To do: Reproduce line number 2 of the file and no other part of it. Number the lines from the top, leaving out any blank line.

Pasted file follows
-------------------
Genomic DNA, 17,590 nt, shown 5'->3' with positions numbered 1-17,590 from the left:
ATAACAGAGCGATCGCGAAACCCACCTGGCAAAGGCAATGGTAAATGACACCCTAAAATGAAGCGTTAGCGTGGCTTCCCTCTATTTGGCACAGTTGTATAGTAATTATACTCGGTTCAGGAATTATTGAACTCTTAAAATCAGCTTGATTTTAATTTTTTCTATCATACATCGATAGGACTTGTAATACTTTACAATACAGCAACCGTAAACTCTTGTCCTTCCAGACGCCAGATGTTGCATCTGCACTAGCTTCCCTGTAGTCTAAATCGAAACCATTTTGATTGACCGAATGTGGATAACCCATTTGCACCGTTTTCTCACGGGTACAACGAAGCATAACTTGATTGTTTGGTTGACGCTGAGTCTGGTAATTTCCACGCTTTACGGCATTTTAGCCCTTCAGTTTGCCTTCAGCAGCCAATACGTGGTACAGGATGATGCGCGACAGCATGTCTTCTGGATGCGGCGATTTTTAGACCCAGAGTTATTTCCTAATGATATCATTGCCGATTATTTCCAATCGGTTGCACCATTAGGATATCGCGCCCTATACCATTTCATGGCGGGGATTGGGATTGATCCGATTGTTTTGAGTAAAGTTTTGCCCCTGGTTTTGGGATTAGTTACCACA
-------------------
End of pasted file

ATAACAGAGCGATCGCGAAACCCACCTGGCAAAGGCAATGGTAAATGACACCCTAAAATGAAGCGTTAGCGTGGCTTCCCTCTATTTGGCACAGTTGTATAGTAATTATACTCGGTTCAGGAATTATTGAACTCTTAAAATCAGCTTGATTTTAATTTTTTCTATCATACATCGATAGGACTTGTAATACTTTACAATACAGCAACCGTAAACTCTTGTCCTTCCAGACGCCAGATGTTGCATCTGCACTAGCTTCCCTGTAGTCTAAATCGAAACCATTTTGATTGACCGAATGTGGATAACCCATTTGCACCGTTTTCTCACGGGTACAACGAAGCATAACTTGATTGTTTGGTTGACGCTGAGTCTGGTAATTTCCACGCTTTACGGCATTTTAGCCCTTCAGTTTGCCTTCAGCAGCCAATACGTGGTACAGGATGATGCGCGACAGCATGTCTTCTGGATGCGGCGATTTTTAGACCCAGAGTTATTTCCTAATGATATCATTGCCGATTATTTCCAATCGGTTGCACCATTAGGATATCGCGCCCTATACCATTTCATGGCGGGGATTGGGATTGATCCGATTGTTTTGAGTAAAGTTTTGCCCCTGGTTTTGGGATTAGTTACCACA